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Direct 2.4 GHz Streaming vs. an Intermediary (2.4 GHz/10.6 MHz) Accessory - A Practical Observation

April 14, 2016

 

Wireless streaming to hearing aids.

 

LOVE IT. 

 

Having a severe hearing loss and wearing hearing aids for over 30 years, I say you can't beat it.

 

Typically there are endless possibilities, and with enough sleuthing, pretty much a way to interface with anything you want.

 

TVs, Phones, Headset jacks on airplanes, movie theaters, houses of Worship; even your ATM. 

 

I'm not an engineer, but using an engineer's credo of IF you know what you want and can describe it, an engineer can probably find a way. 

 

Therefore, I LOVE troubleshooting hearing aid accessories.

 

I'm not so sure everyone may feel the same way, since a lot of times troubleshooting and fine tuning, whether with hearing aids or accessories, can come down to the ability of one party to adequately describe what they mean to the second party (who then may or may not know what to do with that info). 

 

It often reminds me of the following scenario with my wife when I'm eating dinner:

Mrs: "How does it taste?"

Me: "It's a little sour."

*She stares at me, unsure, then starts shaking her head*

Mrs: "You mean it is sweet?"

 Me: "Yeah, that's what I meant. Sorry. Can I have some more?" 

 

Understanding what is happening and Using the right descriptors is key. 

 

Today, the hearing aid industry has a couple of different ways to make a wireless connection to hearing aids. It is not the scope of today's article to discuss the merits of one vs. another or to describe their features in detail, (I could write a novel AND lecture for hours) but to focus rather on an observation I experienced that may affect some end-users.

 

The two main methods of wireless communication is to either use a direct 2.4 GHz signal from say a phone to the hearing aids, or to use an intermediary accessory, often referred to as a streamer, that utilizes both 2.4 GHz & 10.6 MHz. 

 

I have used both of these configurations and while I have my own personal pros and cons list for each method, I did notice something that could impact certain end-users, who then may or may not be able to describe what is "happening" to their hearing healthcare practitioner. 

 

Note: I base this experience on using an iPhone 6s. 

 

End-Users may describe a situation where they experience their hearing aid responding to something happening on their smartphone. This could be a text coming in, a Facebook notification or music and sounds from a Game app.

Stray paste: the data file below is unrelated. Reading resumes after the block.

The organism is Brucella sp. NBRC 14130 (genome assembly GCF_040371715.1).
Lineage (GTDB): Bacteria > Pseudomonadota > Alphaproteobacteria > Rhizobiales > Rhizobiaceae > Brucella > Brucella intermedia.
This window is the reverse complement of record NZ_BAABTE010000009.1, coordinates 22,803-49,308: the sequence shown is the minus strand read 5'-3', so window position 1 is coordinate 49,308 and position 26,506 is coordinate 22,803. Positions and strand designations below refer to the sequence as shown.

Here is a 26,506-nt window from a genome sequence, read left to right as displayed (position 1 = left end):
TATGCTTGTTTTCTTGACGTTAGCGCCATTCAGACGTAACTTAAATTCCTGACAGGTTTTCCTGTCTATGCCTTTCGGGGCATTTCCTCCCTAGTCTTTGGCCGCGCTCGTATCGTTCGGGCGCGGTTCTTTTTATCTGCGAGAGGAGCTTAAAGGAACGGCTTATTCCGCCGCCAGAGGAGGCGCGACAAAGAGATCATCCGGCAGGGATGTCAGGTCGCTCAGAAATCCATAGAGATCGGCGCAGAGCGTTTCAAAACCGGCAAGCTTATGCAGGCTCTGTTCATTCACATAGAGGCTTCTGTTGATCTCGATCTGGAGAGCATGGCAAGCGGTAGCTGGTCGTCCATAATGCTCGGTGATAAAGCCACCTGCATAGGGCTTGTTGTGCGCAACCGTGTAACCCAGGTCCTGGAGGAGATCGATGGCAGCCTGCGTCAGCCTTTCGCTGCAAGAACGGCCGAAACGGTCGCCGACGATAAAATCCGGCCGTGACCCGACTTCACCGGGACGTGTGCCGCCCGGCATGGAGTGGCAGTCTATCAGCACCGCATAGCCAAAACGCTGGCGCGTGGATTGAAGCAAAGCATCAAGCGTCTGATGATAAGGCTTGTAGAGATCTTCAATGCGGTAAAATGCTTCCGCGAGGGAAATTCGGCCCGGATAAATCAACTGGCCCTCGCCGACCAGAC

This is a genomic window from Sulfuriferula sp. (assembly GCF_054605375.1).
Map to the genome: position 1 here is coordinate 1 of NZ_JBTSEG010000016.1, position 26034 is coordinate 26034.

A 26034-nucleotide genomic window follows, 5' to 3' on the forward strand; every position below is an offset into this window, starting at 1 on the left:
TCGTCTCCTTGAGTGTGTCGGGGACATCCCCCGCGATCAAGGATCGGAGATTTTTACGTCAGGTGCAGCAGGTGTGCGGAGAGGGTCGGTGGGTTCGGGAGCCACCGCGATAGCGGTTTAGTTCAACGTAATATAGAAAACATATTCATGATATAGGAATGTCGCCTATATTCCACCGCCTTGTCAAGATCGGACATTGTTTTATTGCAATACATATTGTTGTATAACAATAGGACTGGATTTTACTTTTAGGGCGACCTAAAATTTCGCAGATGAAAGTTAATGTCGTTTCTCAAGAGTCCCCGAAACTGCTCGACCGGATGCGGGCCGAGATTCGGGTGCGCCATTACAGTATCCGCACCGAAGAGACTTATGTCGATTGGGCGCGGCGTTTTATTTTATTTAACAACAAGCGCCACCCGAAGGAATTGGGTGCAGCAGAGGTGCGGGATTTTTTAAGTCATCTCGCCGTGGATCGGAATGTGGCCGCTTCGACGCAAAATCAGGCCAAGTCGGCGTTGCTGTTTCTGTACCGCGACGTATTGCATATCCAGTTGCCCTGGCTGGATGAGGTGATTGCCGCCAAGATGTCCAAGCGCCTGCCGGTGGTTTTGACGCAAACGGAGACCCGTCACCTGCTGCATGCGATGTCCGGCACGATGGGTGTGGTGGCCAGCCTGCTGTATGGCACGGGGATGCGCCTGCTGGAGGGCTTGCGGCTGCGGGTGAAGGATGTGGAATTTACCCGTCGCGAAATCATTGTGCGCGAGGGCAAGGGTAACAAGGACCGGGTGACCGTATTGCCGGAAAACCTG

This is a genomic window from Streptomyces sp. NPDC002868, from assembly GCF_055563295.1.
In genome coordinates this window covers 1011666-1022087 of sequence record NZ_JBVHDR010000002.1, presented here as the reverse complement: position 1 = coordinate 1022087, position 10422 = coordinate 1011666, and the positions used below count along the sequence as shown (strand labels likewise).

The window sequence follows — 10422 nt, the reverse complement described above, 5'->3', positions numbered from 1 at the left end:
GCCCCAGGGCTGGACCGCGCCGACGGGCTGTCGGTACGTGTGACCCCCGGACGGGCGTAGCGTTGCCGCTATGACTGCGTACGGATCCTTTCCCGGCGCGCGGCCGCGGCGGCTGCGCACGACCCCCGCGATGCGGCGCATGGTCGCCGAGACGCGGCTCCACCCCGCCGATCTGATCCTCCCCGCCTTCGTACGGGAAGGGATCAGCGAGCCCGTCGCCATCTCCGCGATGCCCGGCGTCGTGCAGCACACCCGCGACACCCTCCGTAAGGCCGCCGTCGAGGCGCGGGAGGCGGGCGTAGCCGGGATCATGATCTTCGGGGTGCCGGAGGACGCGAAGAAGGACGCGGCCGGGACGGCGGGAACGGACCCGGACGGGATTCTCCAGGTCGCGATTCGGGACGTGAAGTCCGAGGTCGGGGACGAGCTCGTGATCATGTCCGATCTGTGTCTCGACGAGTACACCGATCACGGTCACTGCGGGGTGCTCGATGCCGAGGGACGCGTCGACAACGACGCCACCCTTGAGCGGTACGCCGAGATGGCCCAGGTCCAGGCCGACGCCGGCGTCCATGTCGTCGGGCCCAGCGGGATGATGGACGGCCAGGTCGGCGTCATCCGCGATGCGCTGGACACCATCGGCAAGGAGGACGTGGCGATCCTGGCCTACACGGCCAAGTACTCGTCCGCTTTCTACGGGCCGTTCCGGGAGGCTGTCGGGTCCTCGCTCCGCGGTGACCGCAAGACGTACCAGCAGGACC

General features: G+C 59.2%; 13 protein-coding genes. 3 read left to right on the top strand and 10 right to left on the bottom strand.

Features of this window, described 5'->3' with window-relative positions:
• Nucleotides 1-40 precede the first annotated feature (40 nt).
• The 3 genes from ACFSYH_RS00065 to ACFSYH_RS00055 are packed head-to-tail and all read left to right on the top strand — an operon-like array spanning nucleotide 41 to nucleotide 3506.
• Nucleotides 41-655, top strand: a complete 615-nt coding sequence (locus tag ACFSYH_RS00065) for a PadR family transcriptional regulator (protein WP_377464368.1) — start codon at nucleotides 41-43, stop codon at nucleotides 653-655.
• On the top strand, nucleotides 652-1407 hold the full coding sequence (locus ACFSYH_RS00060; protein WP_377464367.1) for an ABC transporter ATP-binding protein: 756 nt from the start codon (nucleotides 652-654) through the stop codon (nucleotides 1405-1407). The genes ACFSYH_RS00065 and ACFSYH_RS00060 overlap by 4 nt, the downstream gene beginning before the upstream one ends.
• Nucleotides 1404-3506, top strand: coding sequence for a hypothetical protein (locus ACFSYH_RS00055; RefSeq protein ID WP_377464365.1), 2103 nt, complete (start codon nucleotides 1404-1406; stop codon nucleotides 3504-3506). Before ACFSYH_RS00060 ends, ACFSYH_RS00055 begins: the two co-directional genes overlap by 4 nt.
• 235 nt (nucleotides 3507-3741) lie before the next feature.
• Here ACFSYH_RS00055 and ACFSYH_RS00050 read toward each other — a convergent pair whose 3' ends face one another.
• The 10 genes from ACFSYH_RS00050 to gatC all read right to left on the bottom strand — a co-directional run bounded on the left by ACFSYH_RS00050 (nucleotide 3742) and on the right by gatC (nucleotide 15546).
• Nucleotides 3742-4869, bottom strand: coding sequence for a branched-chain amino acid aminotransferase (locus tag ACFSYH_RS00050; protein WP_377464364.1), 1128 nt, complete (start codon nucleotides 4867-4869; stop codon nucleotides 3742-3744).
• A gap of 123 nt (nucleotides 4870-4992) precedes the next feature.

Why is this a potential issue? Because, in truth, disabling the sound effects in apps and silencing the sound settings on your phone may not result in completely disabling a signal being sent to the hearing aids via either a streamer or direct 2.4 GHz connection. 

 

Typically, streamers are passive devices, they are just passing along whatever signal they are receiving from the Bluetooth device (phone). Due to the nature of how streamers communicate using both 2.4 GHz and 10.6 MHz, you have the ability to "move" your hearing aids out of the communication range of the streamer if you don't want your hearing aids to respond to the incoming signal. That distance is approximately 3 feet (1 meter). So in the case of a streamer, push it away about 3 feet and the issue is mitigated. 

 

With a direct 2.4 GHz connection, it is a lot harder to "move" your hearing aids out of the range of the incoming signal because a direct 2.4 GHz connection, in theory, can have a range of 30 feet (10 meters). You may need to disable the Bluetooth on your phone to stop this signal from reaching the hearing aids, an action an end-user may not find completely desirable. 

 

This could be particularly bothersome to an end-user if they are using a different program, say in a noisy environment,  and may have adjusted the volume to their preference and then by using their phone (for whatever reason: Facebook, text, respond to a game), a signal was generated causing the hearing aid to move into a "streaming"  profile/program that may have a different default volume and feature setting. 

 

The level by which the end-user is "bothered" by this behavior  may vary across end-user profiles: new vs. experienced, open vs. closed fittings, mild vs. more severe losses, etc. 

 

It is completely reasonable that hearing aid manufactures may not be able to control the architecture on smart phones or the quality of the software coding in apps, particularity considering how often updates seems to get pushed through to our phones.

 

Therefore, as practitioners, recognizing the strengths and limitations of the two wireless streaming methods can make it easier to troubleshoot, counsel and manage expectations when using these products with end-users, because at the end of the day, they look to you for information. They have a level of expectation regarding how the the hearing aids and their features/accessories should perform regardless of where the original "issue/problem" may be generated from.  

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